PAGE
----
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Real Life Stories
By: Agatha White-Dowe
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A tenacious and positive attitude has got this Regal African petal gently creating waves and daring to venture where so many are afraid to journey.

Her 2005 movie Hotel Rwanda exposed the swiftest inhumane and brutal genocide in human history that happened in Rwanda 1994, taking the lives of 937,000 people in just three months. The world stood by, watched and did nothing. The movie version of this atrocity won critical acclaim - it was well cast, beautifully directed and produced. The events depicted in it were chilling and harrowing. It premiered at the Toronto Film Festival where it was awarded the prestigious People's Choice Award. The plot showed Paul Rusesabagina, a heroic hotel owner who housed over a thousand Tutsi refugees during their fight for survival against the Hutu militia. The film tells the true life story of Rusesabagina as he fought impossible odds to save everyone he possibly could by creating a safe haven where hope survived. The movie was filmed on location in Kigali (Rwanda), Johannesburg and Gauteng (South Africa).

Not making light of, or ignoring the pains suffered by the victims of the genocide, the talented cast that brought this horror to celluloid life should be given credit for a job well done. Little was known of the Nigerian – Jewish actress Sophie Okonedo's body of work before this movie, as a mater of fact not many people knew who she was, but critics and plaudits were bowled over by her portrayal in the movie as "Tatiana", wife of Rwandan hotel manager Paul Rusesabagina. For the role, she received an Academy award nomination for Best Supporting Actress, an incredible achievement since the last black British female to be nominated was Marianne Jean-Baptiste in 1996. Her dedication and preparation for this role saw her meet with the real life Tatiana Rusessabagina in Brussels to get a sense of her and how she had perceived what was happening around her. She also read the book Season of Blood: A Rwandan Journey by Fergal Keane for more insight.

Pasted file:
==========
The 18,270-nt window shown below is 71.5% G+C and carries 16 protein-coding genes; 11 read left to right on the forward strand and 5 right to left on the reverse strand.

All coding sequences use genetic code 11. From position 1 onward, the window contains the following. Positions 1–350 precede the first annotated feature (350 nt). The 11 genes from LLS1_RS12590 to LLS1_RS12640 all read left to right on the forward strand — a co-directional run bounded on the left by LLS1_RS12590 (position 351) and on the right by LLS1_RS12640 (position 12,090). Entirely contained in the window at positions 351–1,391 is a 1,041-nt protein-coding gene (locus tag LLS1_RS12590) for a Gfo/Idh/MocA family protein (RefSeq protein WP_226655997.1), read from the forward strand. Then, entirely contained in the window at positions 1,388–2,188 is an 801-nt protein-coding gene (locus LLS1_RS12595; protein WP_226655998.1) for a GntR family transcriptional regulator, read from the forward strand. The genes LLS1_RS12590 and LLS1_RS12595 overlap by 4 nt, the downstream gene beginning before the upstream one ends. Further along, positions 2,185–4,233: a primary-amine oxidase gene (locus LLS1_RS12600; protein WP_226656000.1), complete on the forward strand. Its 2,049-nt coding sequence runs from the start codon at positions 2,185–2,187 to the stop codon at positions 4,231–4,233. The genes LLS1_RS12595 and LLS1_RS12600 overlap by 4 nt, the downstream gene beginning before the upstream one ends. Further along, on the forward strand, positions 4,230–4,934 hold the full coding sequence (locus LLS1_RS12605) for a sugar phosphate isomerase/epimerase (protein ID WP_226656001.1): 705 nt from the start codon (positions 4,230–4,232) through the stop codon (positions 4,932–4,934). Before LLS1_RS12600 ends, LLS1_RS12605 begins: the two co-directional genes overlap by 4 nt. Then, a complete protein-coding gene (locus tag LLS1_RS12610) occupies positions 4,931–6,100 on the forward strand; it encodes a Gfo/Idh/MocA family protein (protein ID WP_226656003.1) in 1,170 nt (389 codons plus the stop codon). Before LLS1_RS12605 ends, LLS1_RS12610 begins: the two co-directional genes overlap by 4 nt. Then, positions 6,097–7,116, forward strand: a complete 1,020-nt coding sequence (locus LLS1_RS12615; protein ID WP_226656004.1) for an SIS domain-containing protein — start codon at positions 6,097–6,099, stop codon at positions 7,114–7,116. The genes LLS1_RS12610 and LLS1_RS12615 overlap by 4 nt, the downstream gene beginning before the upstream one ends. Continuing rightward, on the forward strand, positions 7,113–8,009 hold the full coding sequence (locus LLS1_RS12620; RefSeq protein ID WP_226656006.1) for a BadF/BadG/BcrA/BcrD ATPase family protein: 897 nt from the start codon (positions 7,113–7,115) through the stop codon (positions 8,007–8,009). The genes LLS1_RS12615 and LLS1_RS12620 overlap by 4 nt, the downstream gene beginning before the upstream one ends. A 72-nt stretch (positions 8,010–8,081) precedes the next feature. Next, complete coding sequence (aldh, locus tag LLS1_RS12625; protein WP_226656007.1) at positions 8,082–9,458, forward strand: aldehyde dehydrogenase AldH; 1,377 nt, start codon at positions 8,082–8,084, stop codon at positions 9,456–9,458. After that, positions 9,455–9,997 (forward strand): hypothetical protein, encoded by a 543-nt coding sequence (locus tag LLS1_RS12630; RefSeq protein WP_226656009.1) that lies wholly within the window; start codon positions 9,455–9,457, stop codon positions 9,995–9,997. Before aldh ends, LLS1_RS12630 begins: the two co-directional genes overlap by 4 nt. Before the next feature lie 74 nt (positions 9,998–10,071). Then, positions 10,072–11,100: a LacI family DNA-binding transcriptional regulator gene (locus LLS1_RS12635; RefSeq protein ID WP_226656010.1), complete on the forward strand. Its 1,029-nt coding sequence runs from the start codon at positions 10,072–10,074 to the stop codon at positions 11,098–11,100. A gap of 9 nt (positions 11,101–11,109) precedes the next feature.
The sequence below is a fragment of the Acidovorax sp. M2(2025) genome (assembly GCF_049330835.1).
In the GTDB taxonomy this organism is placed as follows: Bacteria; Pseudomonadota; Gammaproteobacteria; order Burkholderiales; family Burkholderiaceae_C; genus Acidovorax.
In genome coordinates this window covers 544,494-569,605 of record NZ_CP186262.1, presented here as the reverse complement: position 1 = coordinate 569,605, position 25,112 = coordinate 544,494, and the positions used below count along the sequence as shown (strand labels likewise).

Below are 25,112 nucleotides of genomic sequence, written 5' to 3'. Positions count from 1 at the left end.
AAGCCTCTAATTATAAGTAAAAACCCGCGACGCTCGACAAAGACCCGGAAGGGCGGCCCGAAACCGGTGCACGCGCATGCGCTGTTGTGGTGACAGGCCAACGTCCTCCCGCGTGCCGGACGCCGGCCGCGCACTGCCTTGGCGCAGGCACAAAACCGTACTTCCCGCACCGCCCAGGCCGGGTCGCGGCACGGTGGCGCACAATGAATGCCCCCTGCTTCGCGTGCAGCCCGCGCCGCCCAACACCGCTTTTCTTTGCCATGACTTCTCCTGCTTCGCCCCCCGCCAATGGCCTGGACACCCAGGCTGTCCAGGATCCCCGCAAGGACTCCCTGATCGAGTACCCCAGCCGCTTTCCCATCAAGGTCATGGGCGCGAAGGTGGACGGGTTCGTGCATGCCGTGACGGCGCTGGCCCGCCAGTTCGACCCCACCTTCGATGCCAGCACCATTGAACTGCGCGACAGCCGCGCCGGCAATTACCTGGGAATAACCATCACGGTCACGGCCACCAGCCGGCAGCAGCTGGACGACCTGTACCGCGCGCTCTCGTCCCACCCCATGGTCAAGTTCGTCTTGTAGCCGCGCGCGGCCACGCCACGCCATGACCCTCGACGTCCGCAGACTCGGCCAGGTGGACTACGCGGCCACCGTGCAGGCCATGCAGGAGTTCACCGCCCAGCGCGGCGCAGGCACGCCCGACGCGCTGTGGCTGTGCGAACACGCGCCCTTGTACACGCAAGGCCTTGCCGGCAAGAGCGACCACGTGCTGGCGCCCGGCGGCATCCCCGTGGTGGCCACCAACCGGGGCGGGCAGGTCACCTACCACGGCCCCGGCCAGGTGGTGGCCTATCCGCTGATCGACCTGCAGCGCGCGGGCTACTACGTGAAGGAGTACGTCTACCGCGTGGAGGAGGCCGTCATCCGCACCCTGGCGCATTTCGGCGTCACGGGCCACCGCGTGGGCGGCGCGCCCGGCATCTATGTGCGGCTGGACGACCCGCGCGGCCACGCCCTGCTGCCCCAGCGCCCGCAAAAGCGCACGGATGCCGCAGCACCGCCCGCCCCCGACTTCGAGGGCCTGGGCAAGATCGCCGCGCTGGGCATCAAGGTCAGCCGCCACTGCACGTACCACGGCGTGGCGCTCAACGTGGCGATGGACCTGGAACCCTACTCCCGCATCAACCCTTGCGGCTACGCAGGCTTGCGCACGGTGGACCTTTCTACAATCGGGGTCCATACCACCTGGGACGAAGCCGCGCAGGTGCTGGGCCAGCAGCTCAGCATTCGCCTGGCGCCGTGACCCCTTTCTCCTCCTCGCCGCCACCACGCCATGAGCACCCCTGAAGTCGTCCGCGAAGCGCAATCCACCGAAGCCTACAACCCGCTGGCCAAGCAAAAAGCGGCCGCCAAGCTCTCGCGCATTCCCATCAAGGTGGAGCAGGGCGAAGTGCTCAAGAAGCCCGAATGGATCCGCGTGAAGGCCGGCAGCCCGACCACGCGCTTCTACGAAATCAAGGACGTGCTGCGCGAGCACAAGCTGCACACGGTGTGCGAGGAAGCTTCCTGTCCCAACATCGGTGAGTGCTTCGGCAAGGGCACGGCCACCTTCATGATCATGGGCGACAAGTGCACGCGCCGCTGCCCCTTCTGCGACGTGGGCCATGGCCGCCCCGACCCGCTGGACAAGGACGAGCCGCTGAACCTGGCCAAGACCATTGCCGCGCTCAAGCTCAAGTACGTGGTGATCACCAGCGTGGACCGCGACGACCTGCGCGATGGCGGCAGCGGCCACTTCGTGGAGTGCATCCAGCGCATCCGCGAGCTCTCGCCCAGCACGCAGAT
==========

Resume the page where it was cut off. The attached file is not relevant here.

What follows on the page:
Okonedo's talent was again evident in the film, The Secret Life of Bees - set in South Carolina during the early 1960s amidst the burgeoning era of the Civil Rights Movement. She starred with an ensemble cast that comprised of some awesome Divas'…… young talent - Dakota Fanning, Dream Girls Best Supporting Actress Oscar winner and American Idol reject turned platinum selling recording artist -Jennifer Hudson, musical divas - Queen Latifah, and Alicia Keys.

There may be an element of bias here, but DivaScribe always goes agog with excitement when we hear that a woman of colour is making her mark in her chosen field. In particular one that hails from a country that has got its name synonymous with fraud and corruption. Attributing anything positive to Africa is indeed remarkable.

Born January 1968 to a multi racial working class pairing, her father Henry Okonedo a teacher is Nigerian and her mother Joan (nee Allman), is an Askenazai Jew of Polish and Russian origin. Her parents separated when she was 5 years and she was brought up in a single parent home by her mother in Chalkhill estate – a housing project notoriously known for drug dealing and criminal violence in Wembley – North West London. This exotic beauty is an example that hard work and perseverance pays off in the long run. Okonedo has admitted that her childhood was character building, it is easy to infer meaning to this as it has been alleged that she suffered racism as a mixed race kid growing up in a Jewish community.

However, she has never publicly made any statements regarding this. Unsurprisingly, Okonedo got her work ethics from her mother who worked two jobs as a hairdresser and pilates instructor to make ends meet. Some of this credit can also be attributed to her grandparents whom she attended the synagogue with throughout her formative years and is incredibly close to, to-date. Of her father, Okonedo has been reported to say that she does not have any contact with him after he abandoned her and her mother to go back to Nigeria. She has been very dignified and private about her family and personal affairs, but this doesn’t mean to say that Okonedo is a recluse, far from it, those in her inner circle says that she is game for a good laugh and fun and have described her as cheeky and outrageous.

This exotic beauty is an example that hard work and perseverance pays off in the long run.

By her late teens she had left home to work in a health spa in Convent Garden. She also had a brief spell working on a clothes stall in Portobello Market which was where she spotted an advertisement for a playwriting workshop run by Hanif Kureishi at the Royal Court. At the workshops, she discovered that she enjoyed reading plays more than composing them, and with her mothers urging and support, she applied and was accepted at RADA (Royal Academy of Dramatic Arts)